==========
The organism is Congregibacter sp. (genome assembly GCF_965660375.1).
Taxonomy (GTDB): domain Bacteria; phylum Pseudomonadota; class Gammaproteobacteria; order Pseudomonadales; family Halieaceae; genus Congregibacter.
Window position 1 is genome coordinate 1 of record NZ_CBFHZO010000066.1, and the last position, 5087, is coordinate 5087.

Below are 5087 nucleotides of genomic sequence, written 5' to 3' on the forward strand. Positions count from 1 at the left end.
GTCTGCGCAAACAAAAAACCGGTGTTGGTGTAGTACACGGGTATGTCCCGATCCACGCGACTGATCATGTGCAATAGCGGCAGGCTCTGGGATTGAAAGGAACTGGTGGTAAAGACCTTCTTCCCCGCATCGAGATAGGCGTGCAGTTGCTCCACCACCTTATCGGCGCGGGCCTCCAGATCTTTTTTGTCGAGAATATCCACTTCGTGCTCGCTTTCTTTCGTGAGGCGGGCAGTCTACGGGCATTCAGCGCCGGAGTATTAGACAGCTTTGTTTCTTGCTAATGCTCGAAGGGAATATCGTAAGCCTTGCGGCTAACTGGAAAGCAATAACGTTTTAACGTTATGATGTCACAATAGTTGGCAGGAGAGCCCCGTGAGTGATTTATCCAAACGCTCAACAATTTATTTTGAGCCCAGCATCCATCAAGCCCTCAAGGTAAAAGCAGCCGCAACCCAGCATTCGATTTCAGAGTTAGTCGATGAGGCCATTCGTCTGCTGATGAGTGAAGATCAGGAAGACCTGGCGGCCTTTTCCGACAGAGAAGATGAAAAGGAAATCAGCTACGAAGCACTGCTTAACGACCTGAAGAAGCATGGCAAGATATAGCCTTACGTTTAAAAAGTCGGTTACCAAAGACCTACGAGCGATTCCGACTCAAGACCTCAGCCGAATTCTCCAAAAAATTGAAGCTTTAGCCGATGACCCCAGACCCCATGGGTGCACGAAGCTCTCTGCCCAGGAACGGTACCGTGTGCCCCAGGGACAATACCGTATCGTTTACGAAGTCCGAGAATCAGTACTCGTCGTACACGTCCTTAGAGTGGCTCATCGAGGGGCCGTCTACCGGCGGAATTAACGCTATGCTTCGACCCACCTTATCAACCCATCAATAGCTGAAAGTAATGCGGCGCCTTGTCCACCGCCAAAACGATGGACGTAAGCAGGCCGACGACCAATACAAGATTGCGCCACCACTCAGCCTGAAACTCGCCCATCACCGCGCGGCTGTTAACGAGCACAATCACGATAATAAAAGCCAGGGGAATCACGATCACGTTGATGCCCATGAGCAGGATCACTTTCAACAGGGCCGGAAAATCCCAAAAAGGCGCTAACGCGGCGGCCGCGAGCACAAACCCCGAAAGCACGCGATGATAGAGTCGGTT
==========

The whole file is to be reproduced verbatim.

The organism is Congregibacter sp. (genome assembly GCF_965660375.1).
Taxonomy (GTDB): domain Bacteria; phylum Pseudomonadota; class Gammaproteobacteria; order Pseudomonadales; family Halieaceae; genus Congregibacter.
Window position 1 is genome coordinate 1 of record NZ_CBFHZO010000066.1, and the last position, 5087, is coordinate 5087.

Below are 5087 nucleotides of genomic sequence, written 5' to 3' on the forward strand. Positions count from 1 at the left end.
GTCTGCGCAAACAAAAAACCGGTGTTGGTGTAGTACACGGGTATGTCCCGATCCACGCGACTGATCATGTGCAATAGCGGCAGGCTCTGGGATTGAAAGGAACTGGTGGTAAAGACCTTCTTCCCCGCATCGAGATAGGCGTGCAGTTGCTCCACCACCTTATCGGCGCGGGCCTCCAGATCTTTTTTGTCGAGAATATCCACTTCGTGCTCGCTTTCTTTCGTGAGGCGGGCAGTCTACGGGCATTCAGCGCCGGAGTATTAGACAGCTTTGTTTCTTGCTAATGCTCGAAGGGAATATCGTAAGCCTTGCGGCTAACTGGAAAGCAATAACGTTTTAACGTTATGATGTCACAATAGTTGGCAGGAGAGCCCCGTGAGTGATTTATCCAAACGCTCAACAATTTATTTTGAGCCCAGCATCCATCAAGCCCTCAAGGTAAAAGCAGCCGCAACCCAGCATTCGATTTCAGAGTTAGTCGATGAGGCCATTCGTCTGCTGATGAGTGAAGATCAGGAAGACCTGGCGGCCTTTTCCGACAGAGAAGATGAAAAGGAAATCAGCTACGAAGCACTGCTTAACGACCTGAAGAAGCATGGCAAGATATAGCCTTACGTTTAAAAAGTCGGTTACCAAAGACCTACGAGCGATTCCGACTCAAGACCTCAGCCGAATTCTCCAAAAAATTGAAGCTTTAGCCGATGACCCCAGACCCCATGGGTGCACGAAGCTCTCTGCCCAGGAACGGTACCGTGTGCCCCAGGGACAATACCGTATCGTTTACGAAGTCCGAGAATCAGTACTCGTCGTACACGTCCTTAGAGTGGCTCATCGAGGGGCCGTCTACCGGCGGAATTAACGCTATGCTTCGACCCACCTTATCAACCCATCAATAGCTGAAAGTAATGCGGCGCCTTGTCCACCGCCAAAACGATGGACGTAAGCAGGCCGACGACCAATACAAGATTGCGCCACCACTCAGCCTGAAACTCGCCCATCACCGCGCGGCTGTTAACGAGCACAATCACGATAATAAAAGCCAGGGGAATCACGATCACGTTGATGCCCATGAGCAGGATCACTTTCAACAGGGCCGGAAAATCCCAAAAAGGCGCTAACGCGGCGGCCGCGAGCACAAACCCCGAAAGCACGCGATGATAGAGTCGGTT